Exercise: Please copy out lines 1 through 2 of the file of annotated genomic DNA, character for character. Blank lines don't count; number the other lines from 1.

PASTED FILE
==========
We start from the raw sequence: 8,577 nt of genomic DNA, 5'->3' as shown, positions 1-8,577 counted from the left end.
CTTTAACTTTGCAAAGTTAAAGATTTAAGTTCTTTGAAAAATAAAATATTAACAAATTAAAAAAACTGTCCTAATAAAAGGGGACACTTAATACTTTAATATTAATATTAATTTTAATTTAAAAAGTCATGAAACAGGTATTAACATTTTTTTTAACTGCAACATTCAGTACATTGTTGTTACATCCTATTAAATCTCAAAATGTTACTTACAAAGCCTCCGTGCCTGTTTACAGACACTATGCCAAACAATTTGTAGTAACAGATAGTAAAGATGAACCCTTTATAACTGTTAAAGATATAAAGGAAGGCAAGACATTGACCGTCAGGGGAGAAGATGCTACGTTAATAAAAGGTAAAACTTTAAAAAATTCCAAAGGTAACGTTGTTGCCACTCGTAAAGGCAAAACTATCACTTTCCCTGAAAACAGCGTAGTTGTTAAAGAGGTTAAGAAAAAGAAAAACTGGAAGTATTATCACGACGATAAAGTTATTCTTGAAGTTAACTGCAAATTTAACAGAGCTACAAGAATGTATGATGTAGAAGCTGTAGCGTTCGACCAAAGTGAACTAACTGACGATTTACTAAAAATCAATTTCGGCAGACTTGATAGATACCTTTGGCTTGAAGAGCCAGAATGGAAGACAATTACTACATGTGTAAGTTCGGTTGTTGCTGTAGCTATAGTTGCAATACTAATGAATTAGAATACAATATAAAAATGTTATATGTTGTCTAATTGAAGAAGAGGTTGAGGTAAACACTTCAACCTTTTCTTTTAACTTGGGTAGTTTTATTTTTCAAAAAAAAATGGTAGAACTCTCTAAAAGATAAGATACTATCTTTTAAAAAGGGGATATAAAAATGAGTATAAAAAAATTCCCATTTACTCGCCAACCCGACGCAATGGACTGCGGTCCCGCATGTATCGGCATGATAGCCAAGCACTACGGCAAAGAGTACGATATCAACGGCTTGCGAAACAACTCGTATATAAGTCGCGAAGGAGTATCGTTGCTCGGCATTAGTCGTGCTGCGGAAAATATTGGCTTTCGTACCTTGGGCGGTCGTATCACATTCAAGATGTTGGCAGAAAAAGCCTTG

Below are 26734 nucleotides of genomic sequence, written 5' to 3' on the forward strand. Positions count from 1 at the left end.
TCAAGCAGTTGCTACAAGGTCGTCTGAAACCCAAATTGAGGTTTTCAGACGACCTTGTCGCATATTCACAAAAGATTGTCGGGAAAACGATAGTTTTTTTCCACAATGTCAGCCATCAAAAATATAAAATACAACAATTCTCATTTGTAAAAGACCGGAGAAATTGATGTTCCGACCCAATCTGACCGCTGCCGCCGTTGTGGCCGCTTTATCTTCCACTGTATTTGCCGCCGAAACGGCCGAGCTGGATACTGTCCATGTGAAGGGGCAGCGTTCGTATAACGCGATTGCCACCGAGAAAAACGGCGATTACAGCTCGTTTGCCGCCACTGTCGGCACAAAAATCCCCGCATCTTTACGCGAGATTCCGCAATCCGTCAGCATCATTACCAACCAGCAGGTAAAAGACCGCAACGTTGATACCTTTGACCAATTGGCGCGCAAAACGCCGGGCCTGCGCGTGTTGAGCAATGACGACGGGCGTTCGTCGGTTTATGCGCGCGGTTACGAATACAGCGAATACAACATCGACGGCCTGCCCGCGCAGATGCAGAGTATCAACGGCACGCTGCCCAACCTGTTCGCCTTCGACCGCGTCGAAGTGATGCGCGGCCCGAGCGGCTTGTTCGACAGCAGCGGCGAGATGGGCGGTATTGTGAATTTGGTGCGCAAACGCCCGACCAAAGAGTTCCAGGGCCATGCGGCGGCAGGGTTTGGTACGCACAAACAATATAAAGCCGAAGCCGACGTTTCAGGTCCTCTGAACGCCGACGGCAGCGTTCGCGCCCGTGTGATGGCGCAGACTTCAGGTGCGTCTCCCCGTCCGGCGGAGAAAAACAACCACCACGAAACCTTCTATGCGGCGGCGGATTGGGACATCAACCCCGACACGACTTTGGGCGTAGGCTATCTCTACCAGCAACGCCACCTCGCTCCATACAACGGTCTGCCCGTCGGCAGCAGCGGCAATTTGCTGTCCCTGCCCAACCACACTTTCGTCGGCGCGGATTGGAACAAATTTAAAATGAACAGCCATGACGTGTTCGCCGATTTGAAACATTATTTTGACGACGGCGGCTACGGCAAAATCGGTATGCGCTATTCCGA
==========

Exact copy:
We start from the raw sequence: 8,577 nt of genomic DNA, 5'->3' as shown, positions 1-8,577 counted from the left end.
CTTTAACTTTGCAAAGTTAAAGATTTAAGTTCTTTGAAAAATAAAATATTAACAAATTAAAAAAACTGTCCTAATAAAAGGGGACACTTAATACTTTAATATTAATATTAATTTTAATTTAAAAAGTCATGAAACAGGTATTAACATTTTTTTTAACTGCAACATTCAGTACATTGTTGTTACATCCTATTAAATCTCAAAATGTTACTTACAAAGCCTCCGTGCCTGTTTACAGACACTATGCCAAACAATTTGTAGTAACAGATAGTAAAGATGAACCCTTTATAACTGTTAAAGATATAAAGGAAGGCAAGACATTGACCGTCAGGGGAGAAGATGCTACGTTAATAAAAGGTAAAACTTTAAAAAATTCCAAAGGTAACGTTGTTGCCACTCGTAAAGGCAAAACTATCACTTTCCCTGAAAACAGCGTAGTTGTTAAAGAGGTTAAGAAAAAGAAAAACTGGAAGTATTATCACGACGATAAAGTTATTCTTGAAGTTAACTGCAAATTTAACAGAGCTACAAGAATGTATGATGTAGAAGCTGTAGCGTTCGACCAAAGTGAACTAACTGACGATTTACTAAAAATCAATTTCGGCAGACTTGATAGATACCTTTGGCTTGAAGAGCCAGAATGGAAGACAATTACTACATGTGTAAGTTCGGTTGTTGCTGTAGCTATAGTTGCAATACTAATGAATTAGAATACAATATAAAAATGTTATATGTTGTCTAATTGAAGAAGAGGTTGAGGTAAACACTTCAACCTTTTCTTTTAACTTGGGTAGTTTTATTTTTCAAAAAAAAATGGTAGAACTCTCTAAAAGATAAGATACTATCTTTTAAAAAGGGGATATAAAAATGAGTATAAAAAAATTCCCATTTACTCGCCAACCCGACGCAATGGACTGCGGTCCCGCATGTATCGGCATGATAGCCAAGCACTACGGCAAAGAGTACGATATCAACGGCTTGCGAAACAACTCGTATATAAGTCGCGAAGGAGTATCGTTGCTCGGCATTAGTCGTGCTGCGGAAAATATTGGCTTTCGTACCTTGGGCGGTCGTATCACATTCAAGATGTTGGCAGAAAAAGCCTTG